Kolkata Street Food hopping isn't complete without a visit to New market, a heritage area frequented by the British. Both the vegetarian and non vegetarian street food here is awesome, with a smattering of branded retail food joints. Another old timer which never fails to titillate is Moulin Rouge in Park Street, dating back to the 60s, when this street was the centre of a small but thriving pop, jazz & cabaret scene.
Calcutta is a haven for sweet lovers. Each sweet shop has it's speciality – KC Das for ' Rosogolla', Bancharam for 'Aabar Khabo', Radharam Mullick for Nalen gurer sandesh, Ganguram for radhabollobhi, Sen Mahasay for sitabhog and Chittaranjan for 'Rajbhog' and the famous Girish Chandra Dey for a variety of modern, flavoured sweets. And do try Kolkata's mishti paan.
Moving up the map towards Delhi, the tastes get richer with influences of the Mughal era and the numerous other invasions the capital has gone through. At an elaborate buffet in a upmarket hotel, I saw a huge spread of 500-odd items costing close to a Delhi-Bangalore air ticket. This is in a city dotted with bhojanalayas, which serve unlimited veg meals for less than fifty rupees. The food is much tastier than anything you get in a tony hotel. One neat place called Adarsh Bhojanalaya in Haveli Haider Quli near Fatehpuri in Chandni Chowk area might give you all the flavours you dream of in one shot. Take a chair and order a thali with a katori of desi ghee. The ghee is heated and tempered with jeera. And you pour this over your dal and sabzi, which makes the food so tasty that you are tempted to sprinkle it over your raita and kheer too but don't! Different kinds of rotis – plain, missi or paranthas – are available. Delhi is also the chaat capital of the country and remains on the highest rung of chaatdom, in the chaat hierarchy from Benaras to Haridwar. The real chaats of Delhi are found in the old walled city (not the Bengali market joints). Here you get chaats made out of spicy whole potatoes in a light peppery gravy and chaats made of mashed samosas in a green and white, tart chutney and of course the usual chaat, consisting of paapris, dahi vade and pakoris with boiled chholey. Among the best chaat counters in Delhi is Lal babu Chaat Bhandar and the 70-year-old Ashok Chaat Bhandar in Hauz Qazi Chowk at the head of Chowri Bazaar. There's also the usual chaat with soft dahi vadas or the dahi pakoris (baby dahi vadas), and then there's the kalmi vada chaat – crisp, flat and thick paapris made out of ground lentils. Plan an exclusive chaat day in Delhi on the next trip, I guarantee you won't be disappointed.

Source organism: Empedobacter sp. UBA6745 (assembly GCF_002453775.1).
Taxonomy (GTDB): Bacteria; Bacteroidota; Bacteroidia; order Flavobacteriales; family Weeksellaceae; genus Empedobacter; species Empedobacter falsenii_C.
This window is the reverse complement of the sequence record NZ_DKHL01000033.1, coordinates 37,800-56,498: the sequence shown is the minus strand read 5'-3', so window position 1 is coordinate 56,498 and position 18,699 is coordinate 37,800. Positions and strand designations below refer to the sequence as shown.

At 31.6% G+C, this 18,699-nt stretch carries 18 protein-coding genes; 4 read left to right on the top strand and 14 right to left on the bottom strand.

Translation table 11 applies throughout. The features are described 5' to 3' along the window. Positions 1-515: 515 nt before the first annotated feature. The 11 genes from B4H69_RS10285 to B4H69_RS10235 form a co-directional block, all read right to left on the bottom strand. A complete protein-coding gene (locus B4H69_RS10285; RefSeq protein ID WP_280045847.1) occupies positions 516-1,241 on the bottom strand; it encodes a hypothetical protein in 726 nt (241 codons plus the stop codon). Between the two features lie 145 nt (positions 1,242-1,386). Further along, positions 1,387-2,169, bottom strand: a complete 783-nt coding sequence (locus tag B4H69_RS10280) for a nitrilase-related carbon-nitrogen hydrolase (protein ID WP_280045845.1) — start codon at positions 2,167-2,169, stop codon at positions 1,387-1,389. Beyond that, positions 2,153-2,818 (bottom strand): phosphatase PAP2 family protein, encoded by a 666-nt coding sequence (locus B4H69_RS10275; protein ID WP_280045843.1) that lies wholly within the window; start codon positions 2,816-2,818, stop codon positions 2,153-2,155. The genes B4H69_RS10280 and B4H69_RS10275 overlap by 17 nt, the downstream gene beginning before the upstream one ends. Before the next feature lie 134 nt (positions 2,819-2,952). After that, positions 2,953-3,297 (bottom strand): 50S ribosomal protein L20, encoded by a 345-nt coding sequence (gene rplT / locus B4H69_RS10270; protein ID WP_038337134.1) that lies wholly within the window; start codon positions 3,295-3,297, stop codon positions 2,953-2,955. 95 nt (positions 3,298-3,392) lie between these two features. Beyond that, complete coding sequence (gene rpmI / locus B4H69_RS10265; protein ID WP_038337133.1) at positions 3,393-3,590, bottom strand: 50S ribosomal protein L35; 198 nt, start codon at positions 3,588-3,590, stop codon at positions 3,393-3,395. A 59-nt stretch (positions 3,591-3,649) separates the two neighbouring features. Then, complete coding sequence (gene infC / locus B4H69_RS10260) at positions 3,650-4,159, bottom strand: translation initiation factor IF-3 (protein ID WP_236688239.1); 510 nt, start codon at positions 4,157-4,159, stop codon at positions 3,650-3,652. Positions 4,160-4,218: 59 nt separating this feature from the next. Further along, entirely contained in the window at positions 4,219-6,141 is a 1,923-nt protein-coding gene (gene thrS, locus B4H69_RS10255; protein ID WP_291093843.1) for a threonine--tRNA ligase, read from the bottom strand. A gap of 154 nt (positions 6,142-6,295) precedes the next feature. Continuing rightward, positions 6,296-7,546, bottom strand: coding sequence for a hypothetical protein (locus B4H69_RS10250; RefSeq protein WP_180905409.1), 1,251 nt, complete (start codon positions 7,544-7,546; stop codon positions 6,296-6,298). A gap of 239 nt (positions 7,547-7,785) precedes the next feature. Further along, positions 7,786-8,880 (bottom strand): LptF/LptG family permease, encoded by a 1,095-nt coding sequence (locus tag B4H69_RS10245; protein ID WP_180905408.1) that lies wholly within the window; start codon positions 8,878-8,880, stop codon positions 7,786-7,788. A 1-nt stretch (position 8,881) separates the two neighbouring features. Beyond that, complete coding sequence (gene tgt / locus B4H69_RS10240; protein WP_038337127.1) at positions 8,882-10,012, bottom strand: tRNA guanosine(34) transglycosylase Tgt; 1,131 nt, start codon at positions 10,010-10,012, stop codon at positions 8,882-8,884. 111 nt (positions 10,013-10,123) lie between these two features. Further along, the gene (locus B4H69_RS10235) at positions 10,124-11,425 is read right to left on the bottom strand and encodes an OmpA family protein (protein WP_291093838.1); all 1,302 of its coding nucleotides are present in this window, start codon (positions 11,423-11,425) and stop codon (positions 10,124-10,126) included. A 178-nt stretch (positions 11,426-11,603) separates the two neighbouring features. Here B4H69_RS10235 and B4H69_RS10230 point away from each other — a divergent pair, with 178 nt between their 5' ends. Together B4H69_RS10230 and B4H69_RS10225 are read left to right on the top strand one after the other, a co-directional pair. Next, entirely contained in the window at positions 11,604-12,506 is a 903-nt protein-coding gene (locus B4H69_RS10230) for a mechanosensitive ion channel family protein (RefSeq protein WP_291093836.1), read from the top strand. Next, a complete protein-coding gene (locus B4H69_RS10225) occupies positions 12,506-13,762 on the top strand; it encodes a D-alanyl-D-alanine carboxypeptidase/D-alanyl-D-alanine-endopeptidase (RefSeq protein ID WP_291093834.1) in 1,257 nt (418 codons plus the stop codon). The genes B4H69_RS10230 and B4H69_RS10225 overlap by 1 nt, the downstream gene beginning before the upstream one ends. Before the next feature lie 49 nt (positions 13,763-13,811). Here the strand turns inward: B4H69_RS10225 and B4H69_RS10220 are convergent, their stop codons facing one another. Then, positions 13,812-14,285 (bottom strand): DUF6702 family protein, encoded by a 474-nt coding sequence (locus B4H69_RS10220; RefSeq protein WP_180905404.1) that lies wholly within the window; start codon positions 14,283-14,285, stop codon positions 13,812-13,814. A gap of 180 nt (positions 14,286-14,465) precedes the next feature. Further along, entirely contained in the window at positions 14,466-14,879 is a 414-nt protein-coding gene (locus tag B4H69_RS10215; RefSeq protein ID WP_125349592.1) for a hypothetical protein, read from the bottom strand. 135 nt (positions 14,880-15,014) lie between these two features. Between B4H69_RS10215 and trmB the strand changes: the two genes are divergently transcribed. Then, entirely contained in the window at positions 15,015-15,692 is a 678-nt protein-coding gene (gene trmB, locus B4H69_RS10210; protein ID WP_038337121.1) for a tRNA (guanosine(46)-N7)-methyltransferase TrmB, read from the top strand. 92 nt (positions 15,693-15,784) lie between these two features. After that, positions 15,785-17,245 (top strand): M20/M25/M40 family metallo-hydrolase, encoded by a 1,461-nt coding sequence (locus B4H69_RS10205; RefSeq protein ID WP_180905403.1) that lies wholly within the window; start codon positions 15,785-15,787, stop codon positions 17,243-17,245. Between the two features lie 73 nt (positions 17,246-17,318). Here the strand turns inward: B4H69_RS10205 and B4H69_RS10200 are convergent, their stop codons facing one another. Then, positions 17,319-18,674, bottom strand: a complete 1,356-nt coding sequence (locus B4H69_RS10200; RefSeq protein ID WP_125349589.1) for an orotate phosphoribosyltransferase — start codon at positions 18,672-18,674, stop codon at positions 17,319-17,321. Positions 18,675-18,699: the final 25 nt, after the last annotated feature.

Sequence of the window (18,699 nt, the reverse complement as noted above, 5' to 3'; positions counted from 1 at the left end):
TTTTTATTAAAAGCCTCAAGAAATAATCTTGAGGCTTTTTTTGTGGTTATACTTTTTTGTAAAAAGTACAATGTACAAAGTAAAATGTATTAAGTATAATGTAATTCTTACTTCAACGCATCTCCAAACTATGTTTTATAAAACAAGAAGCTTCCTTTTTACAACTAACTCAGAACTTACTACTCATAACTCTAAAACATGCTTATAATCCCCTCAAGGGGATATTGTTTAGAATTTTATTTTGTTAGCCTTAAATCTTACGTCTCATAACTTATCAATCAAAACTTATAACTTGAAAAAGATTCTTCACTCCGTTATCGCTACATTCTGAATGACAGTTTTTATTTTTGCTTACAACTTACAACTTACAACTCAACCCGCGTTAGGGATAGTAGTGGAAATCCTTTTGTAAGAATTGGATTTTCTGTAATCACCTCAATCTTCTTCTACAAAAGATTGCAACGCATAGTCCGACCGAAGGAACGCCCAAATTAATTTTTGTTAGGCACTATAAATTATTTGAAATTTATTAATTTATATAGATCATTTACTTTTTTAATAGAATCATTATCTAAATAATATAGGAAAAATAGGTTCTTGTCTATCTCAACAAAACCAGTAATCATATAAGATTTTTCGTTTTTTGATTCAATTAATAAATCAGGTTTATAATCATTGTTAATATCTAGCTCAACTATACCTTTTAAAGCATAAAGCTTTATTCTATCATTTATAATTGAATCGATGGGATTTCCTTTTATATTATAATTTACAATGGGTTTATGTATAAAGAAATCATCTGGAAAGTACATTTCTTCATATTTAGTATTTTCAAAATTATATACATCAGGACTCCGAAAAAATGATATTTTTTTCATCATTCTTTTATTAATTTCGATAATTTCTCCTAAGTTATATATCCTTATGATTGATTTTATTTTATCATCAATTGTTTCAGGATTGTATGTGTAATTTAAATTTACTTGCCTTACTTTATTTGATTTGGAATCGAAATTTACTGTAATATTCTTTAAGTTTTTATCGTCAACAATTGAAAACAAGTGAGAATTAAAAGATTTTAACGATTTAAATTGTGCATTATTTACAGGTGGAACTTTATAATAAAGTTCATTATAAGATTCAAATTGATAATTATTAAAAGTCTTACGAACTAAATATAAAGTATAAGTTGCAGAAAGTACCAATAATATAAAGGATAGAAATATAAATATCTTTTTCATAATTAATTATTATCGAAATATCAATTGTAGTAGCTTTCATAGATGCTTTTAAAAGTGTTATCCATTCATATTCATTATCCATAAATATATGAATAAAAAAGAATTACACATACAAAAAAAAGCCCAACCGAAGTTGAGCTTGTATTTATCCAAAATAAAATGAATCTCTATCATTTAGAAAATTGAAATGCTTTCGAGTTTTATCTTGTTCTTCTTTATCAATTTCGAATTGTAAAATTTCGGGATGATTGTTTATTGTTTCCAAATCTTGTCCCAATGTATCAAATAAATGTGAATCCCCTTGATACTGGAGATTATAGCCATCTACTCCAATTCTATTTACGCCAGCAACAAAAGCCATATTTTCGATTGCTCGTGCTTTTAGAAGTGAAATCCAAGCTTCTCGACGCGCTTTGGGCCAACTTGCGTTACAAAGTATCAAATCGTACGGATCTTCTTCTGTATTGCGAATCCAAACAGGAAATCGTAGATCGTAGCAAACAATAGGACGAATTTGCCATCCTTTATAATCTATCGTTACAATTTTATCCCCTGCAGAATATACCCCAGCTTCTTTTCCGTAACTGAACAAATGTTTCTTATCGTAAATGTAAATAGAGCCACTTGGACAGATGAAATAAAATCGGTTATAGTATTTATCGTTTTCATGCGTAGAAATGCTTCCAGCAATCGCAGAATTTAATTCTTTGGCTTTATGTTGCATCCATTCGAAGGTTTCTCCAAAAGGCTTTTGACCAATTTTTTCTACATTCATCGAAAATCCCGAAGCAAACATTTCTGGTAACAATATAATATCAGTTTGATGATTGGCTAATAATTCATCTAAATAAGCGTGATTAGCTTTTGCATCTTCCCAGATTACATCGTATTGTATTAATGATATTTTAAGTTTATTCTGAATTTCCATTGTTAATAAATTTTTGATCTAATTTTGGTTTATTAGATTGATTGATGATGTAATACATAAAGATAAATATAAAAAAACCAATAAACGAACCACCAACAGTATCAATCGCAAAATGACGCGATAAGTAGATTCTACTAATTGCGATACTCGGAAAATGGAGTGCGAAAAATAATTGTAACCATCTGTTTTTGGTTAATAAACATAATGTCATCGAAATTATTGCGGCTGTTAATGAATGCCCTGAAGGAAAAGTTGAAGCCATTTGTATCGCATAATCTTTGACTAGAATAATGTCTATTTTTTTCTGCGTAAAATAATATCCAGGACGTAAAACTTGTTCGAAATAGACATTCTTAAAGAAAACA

Once the tongue is nicely set ablaze, you can saunter down to Mianji's kheer shop, which is 200 metres down the Lal Kuan road from the Hauz Qazi Chowk. Tart and sweet – that's what a gastronomical journey is all about. Another major attraction is the Doodh Jalebi, near Kashmiri Gate Once you have crossed that, you will find the doodh jalebi stall just a few shops down the same side of the road. The doodh jalebi factory here prepares each plate with a lot of care. Other gastronomic delights not to be missed in Old Delhi are stuffed paranthas in paranthewali gali, Moti Mahal's butter chicken, Kulfi at Sitaram bazaar, biryani at Karim's, and paans at Prince's Paan.
Whether in old Delhi or Kolkata, a foodie's nose will hunt down the best and the taste will always separate them from the rest. So Enjoy!